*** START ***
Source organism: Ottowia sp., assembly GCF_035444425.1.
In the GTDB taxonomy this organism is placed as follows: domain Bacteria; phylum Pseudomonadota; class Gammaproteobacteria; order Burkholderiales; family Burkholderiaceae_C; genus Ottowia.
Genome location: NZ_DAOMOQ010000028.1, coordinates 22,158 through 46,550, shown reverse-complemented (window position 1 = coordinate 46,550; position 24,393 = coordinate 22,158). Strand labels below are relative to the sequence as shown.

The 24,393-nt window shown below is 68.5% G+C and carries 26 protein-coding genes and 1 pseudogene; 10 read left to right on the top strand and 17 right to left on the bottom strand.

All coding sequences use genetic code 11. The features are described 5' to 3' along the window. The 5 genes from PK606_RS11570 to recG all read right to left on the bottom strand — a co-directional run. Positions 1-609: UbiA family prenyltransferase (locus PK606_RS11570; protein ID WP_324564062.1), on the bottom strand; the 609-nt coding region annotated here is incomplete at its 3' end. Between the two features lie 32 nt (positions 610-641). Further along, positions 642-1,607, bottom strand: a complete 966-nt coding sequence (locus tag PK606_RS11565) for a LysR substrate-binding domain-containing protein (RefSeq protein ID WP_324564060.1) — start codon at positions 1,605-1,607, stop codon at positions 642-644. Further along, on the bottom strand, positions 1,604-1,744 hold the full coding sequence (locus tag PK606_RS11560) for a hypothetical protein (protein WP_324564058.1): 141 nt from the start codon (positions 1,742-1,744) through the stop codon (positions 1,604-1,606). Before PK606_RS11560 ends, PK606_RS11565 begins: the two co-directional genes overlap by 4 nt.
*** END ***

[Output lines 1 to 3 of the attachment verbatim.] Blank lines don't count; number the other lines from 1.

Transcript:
Source organism: Ottowia sp., assembly GCF_035444425.1.
In the GTDB taxonomy this organism is placed as follows: domain Bacteria; phylum Pseudomonadota; class Gammaproteobacteria; order Burkholderiales; family Burkholderiaceae_C; genus Ottowia.
Genome location: NZ_DAOMOQ010000028.1, coordinates 22,158 through 46,550, shown reverse-complemented (window position 1 = coordinate 46,550; position 24,393 = coordinate 22,158). Strand labels below are relative to the sequence as shown.